Turkey’s population exceeds 75 million, acceleration declines

Turkey’s population exceeds 75 million, acceleration declines

ISTANBUL- Hürriyet Daily News
Eighteen percent of Turkey’s total population resides in Istanbul, which has over 13.8 million people living within its borders, according to the latest population figures announced by TÜİK.

Turkey’s population exceeded 75.6 million as of 2012 with a 0.12 percent increase from numbers seen a year earlier, according to data revealed by the Turkish Statistical Institute (TÜİK) yesterday.

This increase rate was slower than the last year’s 13.5, which is a positive development to see unfold in one year, according to columnist Tarhan Erdem.

In the future this rate would be fixed at the 0.8 percent or 0.9 percent if the Turkish prime minister’s attempts to increase the birth rate do not succeed, Erdem, who also heads KONDA Research Company told the Hürriyet Daily News. Prime Minister Recep Tayyip Erdoğan has previously called on Turks to have at least three children in order to prevent Turkey’s demographics from resembling that of developed European countries such as Germany. However, having more elderly is a result of higher life standards and an increase in the health sector and should not be seen as a negative development, Erdem said. The average age of the country increased to 30, with the working age group also increasing in numbers, according to official data. Erdem said this would necessitate taking measures such as increasing the age of retirement.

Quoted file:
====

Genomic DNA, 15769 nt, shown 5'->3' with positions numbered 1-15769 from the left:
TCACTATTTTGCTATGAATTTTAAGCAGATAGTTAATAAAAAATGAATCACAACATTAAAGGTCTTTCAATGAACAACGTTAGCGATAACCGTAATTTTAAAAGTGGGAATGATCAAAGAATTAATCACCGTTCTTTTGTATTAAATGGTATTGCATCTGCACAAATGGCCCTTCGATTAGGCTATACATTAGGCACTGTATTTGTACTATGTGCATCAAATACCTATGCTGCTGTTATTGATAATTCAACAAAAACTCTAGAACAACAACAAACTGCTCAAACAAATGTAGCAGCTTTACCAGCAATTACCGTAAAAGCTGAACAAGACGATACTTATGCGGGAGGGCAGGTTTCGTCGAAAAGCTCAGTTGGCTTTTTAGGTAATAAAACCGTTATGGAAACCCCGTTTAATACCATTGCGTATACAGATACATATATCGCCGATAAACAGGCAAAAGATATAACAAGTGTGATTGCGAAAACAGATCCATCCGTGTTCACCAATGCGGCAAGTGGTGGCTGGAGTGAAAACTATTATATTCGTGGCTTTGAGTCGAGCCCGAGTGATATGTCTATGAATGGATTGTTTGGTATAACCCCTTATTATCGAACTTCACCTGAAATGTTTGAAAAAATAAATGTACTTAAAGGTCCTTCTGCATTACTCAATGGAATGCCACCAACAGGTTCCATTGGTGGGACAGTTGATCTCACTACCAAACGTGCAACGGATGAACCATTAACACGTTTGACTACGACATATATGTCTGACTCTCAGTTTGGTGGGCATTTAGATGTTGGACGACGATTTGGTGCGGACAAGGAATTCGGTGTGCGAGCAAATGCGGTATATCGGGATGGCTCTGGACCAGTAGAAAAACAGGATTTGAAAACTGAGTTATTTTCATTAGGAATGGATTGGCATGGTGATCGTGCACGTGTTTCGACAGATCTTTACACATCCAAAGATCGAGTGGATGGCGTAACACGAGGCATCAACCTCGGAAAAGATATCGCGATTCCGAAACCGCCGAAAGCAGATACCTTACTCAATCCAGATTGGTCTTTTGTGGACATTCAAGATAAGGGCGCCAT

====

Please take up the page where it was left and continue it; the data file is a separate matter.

The decrease in the population increase rate is actually a result of Erdoğan’s policies despite his oft-stated desire to increase Turkey’s population, according to Serdar Sayan, an academic from TOBB University of Economics and Technologies.

Window of opportunity

“Ironically the prime minister’s success in the economy in the past 10 years has led to an increase of wealth in Turkey, which is the reason for the decrease in the population growth rate,” Sayan told the Hürriyet Daily News.

A widening in the middle-aged population is also a signal that Turkey’s demographic window of opportunity may not last long. “The share of population that can be employed - those between the ages of 15 and 65 - in the total population is expected to rise in Turkey in the next 15 to 20 years. That means Turkey is within the period called the window of opportunity. But we cannot utilize it,” said Sayan.

“It will cease being a window of opportunity. It becomes a window of threat. We have to create more employment and more skilled workers by providing better education for the youth. Also, we have to end the unregistered economy,” Sayan said.

An increase of 903,115 in the population from 2011 was seen over the previous year, with the male population nearing 50.2 percent and the female population coming falling to 49.8 percent.

There is a small decrease in the rate of the population growth in Istanbul, said Erdem, citing TUİK’s data. Erdem said this might be a result of a decrease in the migration to Istanbul or a decrease in the birth rates in Istanbul, adding that both cases can be seen as a positive development. Of the country’s total population, 18 percent resides in Istanbul, which sees over 13.8 million people living within its borders, TUİK data revealed.